Series Created by Sydney Newman
Starring Patrick Macnee, Honor Blackman, Rhonda Parker, and Linda Thorson
- Production stills gallery
Released by: A&E.
Anamorphic: N/A; appears in its original 1.33:1 format.
My Advice: Rent them, though huge fans should buy.
John Wickham Gascone Berresford Steed (Macnee) is one of British Intelligence's best spies. He is the consummate gentleman as well, who always gets the job done without breaking a sweat or messing up his signature derby. He is constantly surrounded by beautiful women and dangerous villains and every week, he has to save the world (or at least England) from some new terror.
This made quite a bit of history during its run. For starters, it was the first British television show that was sold to American networks for rebroadcast. Given the time period that it first aired, it is quite a good show and holds up well in the proper context. However, I really do believe that it will be very difficult for a younger, more modern audience to get into it. I mean, there is more intense action in most video games these days than is on these discs. It's mostly about the suspense of solving the crime than it is about realistic looking action sequences. The fight and action scenes are all very stylized and would not keep today's younger audience interested for very long. That having been said, Macnee and the rest of the cast managed to keep this show fresh for eight years, and there is something to be said for that.
Macnee is perfect in his role as Steed. He simply is charm and grace, with just enough cunning thrown in to make his adventures believable. Granted, by this point in the show Diana Rigg has gone (taking her Emma Peel catsuit with her), but the ladies who step up do a valiant job of trying to take her place.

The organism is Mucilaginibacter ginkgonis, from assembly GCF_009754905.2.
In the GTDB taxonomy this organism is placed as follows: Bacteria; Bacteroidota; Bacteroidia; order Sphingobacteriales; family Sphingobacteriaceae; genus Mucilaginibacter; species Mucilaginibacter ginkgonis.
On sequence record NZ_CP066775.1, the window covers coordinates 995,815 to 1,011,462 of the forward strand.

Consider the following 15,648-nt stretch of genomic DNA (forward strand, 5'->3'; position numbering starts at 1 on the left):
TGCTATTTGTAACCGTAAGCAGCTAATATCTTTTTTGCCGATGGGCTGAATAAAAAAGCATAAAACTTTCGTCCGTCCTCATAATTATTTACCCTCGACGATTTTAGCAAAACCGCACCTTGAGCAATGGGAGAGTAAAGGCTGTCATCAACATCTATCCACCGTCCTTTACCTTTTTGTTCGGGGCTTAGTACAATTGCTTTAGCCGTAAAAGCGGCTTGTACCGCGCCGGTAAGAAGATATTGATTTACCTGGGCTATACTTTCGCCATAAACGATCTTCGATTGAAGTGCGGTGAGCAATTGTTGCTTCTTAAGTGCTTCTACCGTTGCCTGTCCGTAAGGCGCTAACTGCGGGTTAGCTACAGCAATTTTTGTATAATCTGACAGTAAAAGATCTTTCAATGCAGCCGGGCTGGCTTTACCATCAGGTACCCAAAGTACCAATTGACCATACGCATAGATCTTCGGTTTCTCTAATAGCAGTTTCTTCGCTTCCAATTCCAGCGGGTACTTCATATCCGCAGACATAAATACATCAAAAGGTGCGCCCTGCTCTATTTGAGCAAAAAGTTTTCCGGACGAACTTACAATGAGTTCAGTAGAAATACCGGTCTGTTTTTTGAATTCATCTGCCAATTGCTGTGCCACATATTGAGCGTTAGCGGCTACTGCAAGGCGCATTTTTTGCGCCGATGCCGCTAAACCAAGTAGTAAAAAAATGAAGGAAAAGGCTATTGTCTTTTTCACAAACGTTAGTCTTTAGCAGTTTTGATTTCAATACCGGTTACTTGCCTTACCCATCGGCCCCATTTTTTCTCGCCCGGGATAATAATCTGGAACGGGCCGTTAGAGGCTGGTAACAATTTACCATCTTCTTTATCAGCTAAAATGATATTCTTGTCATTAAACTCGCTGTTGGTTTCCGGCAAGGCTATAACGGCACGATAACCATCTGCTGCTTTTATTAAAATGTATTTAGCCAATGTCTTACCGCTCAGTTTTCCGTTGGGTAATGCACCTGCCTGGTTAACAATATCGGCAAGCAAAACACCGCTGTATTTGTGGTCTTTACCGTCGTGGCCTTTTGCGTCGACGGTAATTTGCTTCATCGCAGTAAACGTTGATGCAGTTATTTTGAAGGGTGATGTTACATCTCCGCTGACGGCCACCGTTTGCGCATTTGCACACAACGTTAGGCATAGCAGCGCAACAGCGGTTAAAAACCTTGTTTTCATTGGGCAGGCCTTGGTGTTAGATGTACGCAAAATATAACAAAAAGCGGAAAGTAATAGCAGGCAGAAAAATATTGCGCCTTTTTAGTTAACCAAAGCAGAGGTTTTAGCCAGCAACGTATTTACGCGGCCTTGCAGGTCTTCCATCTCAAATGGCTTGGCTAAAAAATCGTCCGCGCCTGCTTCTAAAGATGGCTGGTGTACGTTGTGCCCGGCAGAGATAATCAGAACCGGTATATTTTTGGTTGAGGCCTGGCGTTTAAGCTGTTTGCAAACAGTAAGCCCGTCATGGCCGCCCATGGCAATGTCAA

This show is plagued with the problems that most 60s televisions shows had from a production standpoint and that's the amount of effort placed into dressing out their sets. Most of the walls on their sets have absolutely no texture to them whatsoever and really get lost in the two dimensional format. That's one thing I'm glad to say that has changed in television production over the years. However, here, the direction is quite strong and the acting is fine as well. The guest star list is lengthy and distinguished. Just one example is Christopher Lee, who plays a sadistic interrogator in one of the first episodes of these sets. He's just perfect.
These DVD sets are primarily for the hardcore fan of the show. I say this because the bonus features list is shallow in the extreme. Across all six of the discs were covering here, you get a collection of still shots from on-set. These are nice to have in the DVD format (as are the shows themselves), but it would have been nice to have had words with Macnee, at the very least. Maybe everybody involved was so traumatized by the American feature film version that they didn't want to show their heads. I know not. But some commentary tracks with the actors or crew or at least a retrospective with the parties involved would have been nice. And, not to play Grim Reaper, but those we still have aren't getting any younger, so the more we can get for posterity now, the better off we'll be down the road.
The show does need to be seen, as it is a piece of television history. Not only that, but if you get used to the television conventions of the day, it's an enjoyable show. Pick these up as a rental for a long weekend sometime. That having been said, if you are huge fan of the show, these are worth the purchase because of the primary material.
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